LNG - Fracking

Justine Hunter
The proposed Pacific NorthWest LNG project would be built on Lelu Island, near eelgrass beds that nurture young Skeena salmon. (www.lonniewishart.com/Pacific Northwest LNG)

The prospect of a liquefied natural gas industry in B.C. would be a game-changer for aboriginal communities, Premier Christy Clark said on Wednesday. But she sidestepped the question of what happens if some of those communities continue to say no to the developments.

Instead, Ms. Clark’s announcement about a major step along the path toward securing the Pacific NorthWest LNG plant – a proposal already rejected by the Lax Kw’alaams – left the door open to pushing the project through, despite the province’s preference to avoid a confrontation over aboriginal rights and title.

Erin Anderssen
Aboriginal artist Lianna Spence poses with her 12-year-old daughter Kiera on Finlayson Island, near Lax Kw’alaams. (Brent Jang for The Globe and Mail)

A senior aboriginal leader in British Columbia says First Nations will continue to oppose oil and gas developments in the province even if it means rejecting billion-dollar payouts – as long as environmental protections are not guaranteed.

The Canadian Press
Lelu Island, near Prince Rupert, BC, is the proposed site of the Pacific Northwest LNG project, backed by the Malaysian energy company Petronas.

A natural gas benefit offer worth more than $1 billion has been rejected by a First Nation on B.C.'s northwest coast, but not everyone thinks it will necessarily scuttle the project.

Pacific NorthWest LNG was proposing to build a pipeline and terminal in the Lax Kw'alaams Band territory just south of Prince Rupert.

Band members were asked to vote on a $1.15 billion offer over 40 years in exchange for their consent for the project.

The vote in Vancouver on Tuesday was the third in a series conducted by the First Nation that rejected the project.

Ian Gill
Flora Bank

Leonardo Boff, a Brazilian theologian and writer known for his work among the poor and the excluded, is credited with coining a phrase that is as true as any you'll ever hear: ''The opposite of poverty is not wealth -- it is justice.''

It is a phrase that has also been attributed to Bryan Stevenson, founder of America's Equal Justice Initiative and a man Archbishop Desmond Tutu has called, without qualification, ''America's Nelson Mandela.''

Brent Jang
Chatham Sound

A major energy project seeking aboriginal support for a plan to export B.C. liquefied natural gas has run into strong resistance from a First Nations group worried about the plight of salmon.

The Lax Kw’alaams band is weighing the promises of LNG prosperity against the perils of losing a traditional way of life that relies heavily on salmon and other marine food and resources.

CBC staff
The Dänojà Zho Cultural Centre, of the Trondek Hwechin First Nation

The Trondek Hwechin First Nation says documents indicating that the Yukon government is pursuing a draft strategy for hydraulic fracturing represent a serious breach of trust.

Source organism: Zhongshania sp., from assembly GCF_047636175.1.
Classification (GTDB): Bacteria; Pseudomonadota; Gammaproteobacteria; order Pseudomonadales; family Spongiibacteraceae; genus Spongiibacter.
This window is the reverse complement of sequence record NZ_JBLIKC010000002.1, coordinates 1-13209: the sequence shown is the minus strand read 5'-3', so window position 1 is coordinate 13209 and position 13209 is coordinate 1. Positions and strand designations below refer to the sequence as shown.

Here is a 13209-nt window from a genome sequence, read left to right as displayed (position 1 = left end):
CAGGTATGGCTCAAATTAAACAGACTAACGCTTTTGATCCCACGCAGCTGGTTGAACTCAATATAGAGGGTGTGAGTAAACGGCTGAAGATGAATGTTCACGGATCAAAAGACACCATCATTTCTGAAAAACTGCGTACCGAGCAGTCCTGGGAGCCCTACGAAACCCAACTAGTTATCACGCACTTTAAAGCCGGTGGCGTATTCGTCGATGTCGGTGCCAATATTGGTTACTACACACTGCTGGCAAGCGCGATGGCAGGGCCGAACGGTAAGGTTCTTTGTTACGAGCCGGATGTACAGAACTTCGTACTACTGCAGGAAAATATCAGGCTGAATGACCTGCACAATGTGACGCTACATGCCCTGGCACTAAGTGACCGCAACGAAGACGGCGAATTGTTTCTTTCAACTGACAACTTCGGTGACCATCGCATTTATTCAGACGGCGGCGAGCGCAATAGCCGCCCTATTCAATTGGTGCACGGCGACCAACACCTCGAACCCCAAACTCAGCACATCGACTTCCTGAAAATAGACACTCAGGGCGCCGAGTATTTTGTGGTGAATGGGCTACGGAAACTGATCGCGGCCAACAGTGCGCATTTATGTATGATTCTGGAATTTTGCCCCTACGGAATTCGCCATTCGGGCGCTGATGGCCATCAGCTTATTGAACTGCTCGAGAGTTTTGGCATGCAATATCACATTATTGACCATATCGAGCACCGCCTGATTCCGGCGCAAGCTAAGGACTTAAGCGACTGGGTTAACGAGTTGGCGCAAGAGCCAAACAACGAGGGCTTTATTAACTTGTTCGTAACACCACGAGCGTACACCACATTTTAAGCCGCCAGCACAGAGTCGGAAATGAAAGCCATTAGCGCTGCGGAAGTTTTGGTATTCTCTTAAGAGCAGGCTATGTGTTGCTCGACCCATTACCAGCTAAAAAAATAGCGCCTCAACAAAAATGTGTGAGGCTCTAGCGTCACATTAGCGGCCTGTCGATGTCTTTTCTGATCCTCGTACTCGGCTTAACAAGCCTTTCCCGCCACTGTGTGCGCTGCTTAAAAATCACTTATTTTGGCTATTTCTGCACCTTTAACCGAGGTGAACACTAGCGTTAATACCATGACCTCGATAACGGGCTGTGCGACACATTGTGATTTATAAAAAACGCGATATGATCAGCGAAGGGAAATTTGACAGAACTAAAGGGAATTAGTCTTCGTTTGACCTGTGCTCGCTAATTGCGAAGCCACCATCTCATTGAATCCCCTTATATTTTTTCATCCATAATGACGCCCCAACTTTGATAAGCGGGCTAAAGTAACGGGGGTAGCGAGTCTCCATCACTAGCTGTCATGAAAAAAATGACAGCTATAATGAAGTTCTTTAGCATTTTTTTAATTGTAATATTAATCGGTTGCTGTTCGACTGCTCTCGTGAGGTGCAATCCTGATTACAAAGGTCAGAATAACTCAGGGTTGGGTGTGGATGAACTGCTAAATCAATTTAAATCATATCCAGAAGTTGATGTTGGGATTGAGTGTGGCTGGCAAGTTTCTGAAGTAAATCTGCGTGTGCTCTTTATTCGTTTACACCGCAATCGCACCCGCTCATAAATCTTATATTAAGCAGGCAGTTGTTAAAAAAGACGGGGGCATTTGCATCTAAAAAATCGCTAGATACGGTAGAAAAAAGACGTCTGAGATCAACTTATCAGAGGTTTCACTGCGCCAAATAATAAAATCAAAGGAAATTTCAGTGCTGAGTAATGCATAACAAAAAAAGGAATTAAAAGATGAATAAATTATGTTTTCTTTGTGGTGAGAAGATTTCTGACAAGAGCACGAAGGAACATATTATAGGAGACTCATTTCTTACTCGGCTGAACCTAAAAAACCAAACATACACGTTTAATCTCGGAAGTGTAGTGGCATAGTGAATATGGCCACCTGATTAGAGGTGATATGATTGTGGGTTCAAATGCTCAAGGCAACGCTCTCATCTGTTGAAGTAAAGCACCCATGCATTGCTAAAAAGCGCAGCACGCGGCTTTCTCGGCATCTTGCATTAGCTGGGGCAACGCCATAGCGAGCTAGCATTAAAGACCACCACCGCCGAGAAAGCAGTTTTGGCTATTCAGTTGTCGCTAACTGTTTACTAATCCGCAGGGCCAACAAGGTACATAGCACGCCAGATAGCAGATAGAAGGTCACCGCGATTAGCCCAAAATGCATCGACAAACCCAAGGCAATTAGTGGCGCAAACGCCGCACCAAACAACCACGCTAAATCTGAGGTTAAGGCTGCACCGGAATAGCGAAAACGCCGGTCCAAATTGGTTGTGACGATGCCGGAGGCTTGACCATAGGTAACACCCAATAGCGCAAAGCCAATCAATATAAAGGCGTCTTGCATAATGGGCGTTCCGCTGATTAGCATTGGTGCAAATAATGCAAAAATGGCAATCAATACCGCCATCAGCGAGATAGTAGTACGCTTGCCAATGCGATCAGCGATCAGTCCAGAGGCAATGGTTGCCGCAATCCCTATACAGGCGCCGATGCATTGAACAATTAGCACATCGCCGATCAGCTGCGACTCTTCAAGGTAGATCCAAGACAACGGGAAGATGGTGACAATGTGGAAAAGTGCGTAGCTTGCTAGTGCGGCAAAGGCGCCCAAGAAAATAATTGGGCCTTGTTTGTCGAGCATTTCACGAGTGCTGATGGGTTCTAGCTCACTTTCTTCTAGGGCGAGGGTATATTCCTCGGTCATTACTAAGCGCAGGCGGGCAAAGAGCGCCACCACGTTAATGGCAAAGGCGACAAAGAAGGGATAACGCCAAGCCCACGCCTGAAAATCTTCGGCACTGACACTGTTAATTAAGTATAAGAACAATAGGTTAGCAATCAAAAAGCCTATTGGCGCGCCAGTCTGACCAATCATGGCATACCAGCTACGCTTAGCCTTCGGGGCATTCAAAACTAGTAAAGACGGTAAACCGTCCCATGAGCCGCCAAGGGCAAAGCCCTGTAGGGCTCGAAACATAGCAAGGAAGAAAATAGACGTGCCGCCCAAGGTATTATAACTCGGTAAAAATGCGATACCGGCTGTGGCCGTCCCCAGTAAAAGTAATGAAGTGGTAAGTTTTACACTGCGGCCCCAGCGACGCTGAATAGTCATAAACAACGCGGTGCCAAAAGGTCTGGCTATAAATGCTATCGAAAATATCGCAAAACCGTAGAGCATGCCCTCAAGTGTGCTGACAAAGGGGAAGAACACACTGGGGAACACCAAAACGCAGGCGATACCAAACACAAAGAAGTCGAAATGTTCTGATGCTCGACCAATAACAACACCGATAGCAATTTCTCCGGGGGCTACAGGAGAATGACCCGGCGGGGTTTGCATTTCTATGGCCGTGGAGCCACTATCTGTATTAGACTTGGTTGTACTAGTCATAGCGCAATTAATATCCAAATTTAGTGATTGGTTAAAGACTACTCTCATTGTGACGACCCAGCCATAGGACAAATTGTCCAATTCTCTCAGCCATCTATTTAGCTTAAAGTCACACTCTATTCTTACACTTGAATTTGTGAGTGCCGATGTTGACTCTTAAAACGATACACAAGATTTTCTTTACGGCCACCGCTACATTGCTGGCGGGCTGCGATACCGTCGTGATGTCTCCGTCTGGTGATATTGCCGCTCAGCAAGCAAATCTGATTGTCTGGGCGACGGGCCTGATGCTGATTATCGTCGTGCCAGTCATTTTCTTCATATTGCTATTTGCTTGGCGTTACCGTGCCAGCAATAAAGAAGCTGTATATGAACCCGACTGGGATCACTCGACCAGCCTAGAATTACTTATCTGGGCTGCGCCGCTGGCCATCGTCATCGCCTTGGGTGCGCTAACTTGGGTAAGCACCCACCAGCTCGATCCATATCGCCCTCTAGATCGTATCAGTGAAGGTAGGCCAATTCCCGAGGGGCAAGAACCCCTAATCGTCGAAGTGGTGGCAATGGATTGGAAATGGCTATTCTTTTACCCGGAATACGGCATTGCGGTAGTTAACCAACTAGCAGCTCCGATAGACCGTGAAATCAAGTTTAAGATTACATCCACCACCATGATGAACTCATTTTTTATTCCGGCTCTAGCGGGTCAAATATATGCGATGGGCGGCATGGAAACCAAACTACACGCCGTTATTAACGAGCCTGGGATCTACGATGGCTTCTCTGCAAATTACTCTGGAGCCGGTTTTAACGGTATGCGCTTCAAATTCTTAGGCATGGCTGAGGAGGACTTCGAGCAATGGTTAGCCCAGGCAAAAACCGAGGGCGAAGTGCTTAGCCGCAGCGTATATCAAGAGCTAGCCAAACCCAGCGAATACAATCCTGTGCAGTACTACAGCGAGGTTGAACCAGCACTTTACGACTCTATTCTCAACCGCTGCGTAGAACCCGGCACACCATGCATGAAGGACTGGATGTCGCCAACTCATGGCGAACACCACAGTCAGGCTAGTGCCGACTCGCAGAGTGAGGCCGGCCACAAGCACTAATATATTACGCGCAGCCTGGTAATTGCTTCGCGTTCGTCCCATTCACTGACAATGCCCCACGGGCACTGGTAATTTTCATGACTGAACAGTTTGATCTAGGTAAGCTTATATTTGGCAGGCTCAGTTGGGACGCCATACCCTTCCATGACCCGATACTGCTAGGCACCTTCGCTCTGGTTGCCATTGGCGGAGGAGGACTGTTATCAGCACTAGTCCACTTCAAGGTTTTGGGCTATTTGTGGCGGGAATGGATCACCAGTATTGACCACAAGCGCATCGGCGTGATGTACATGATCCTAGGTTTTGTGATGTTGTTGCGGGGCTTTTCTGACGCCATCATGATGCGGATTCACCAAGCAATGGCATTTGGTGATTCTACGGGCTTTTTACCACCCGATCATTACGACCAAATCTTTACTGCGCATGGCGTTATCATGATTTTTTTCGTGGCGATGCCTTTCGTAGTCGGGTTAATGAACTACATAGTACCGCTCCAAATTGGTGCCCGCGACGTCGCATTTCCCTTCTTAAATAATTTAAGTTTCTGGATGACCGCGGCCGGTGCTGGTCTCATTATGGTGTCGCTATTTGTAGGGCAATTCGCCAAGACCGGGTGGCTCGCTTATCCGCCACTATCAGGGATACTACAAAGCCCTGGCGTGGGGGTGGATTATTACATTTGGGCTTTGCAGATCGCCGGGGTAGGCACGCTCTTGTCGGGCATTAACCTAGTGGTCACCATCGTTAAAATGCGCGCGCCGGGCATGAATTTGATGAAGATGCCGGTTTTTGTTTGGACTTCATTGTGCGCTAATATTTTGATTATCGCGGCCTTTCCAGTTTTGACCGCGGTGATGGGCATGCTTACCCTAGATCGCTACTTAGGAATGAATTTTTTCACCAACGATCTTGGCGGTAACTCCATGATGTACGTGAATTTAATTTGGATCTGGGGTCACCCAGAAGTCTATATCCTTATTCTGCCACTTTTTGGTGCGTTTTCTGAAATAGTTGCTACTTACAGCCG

A presentation by the Department of Energy, Mines and Resources that was intended for caucus recommends the government focus on fracking — notably in the Eagle Plain basin in northern Yukon, and the Liard basin in the southeast corner of the territory. 

David Minkow
Nova Scotia and New Brunswick ban fracking

Four years ago, if you had asked Stephanie Merrill of the Conservation Council of New Brunswick(CCNB) and Jennifer West of the Ecology Action Centre (EAC) in Nova Scotia the odds of success in their respective efforts to enact fracking bans in their provinces, they would have likely replied: pretty low. After all, they were going up against a powerful industry, lax government oversight, and a largely uninformed public.

Yet last fall, the provinces of Nova Scotia and New Brunswick joined Quebec in halting the practice of hydraulic fracturing for shale gas.

CBC staff

Alberta's provincial energy regulator says a significant earthquake in northern Alberta was likely caused by hydraulic fracturing.

If fracturing is confirmed as the cause, scientists say, it will have been the largest earthquake ever to result from an industrial operation.

Residents in the town of Fox Creek noticed the earthquake a week ago on Jan. 22. It was of 4.4 magnitude, severe enough to cause minor damage.

Emily Atkin
Scotland bans fracking

The Scottish government has announced that it will place a temporary ban on the controversial practice of hydraulic fracturing, better known as fracking, the Guardian reported Wednesday.

Jennifer Moreau

The union representative for Chevron's refinery workers isn't convinced the National Energy Board is doing all it can to stop U.S. refineries from putting the squeeze on local oil supply.

The NEB released a tariff decision last week that would require Washington refineries to ensure they aren't asking for more than their fair share of oil from Kinder Morgan's Trans Mountain pipeline, but Chevron's union rep isn't convinced the new measures will work.


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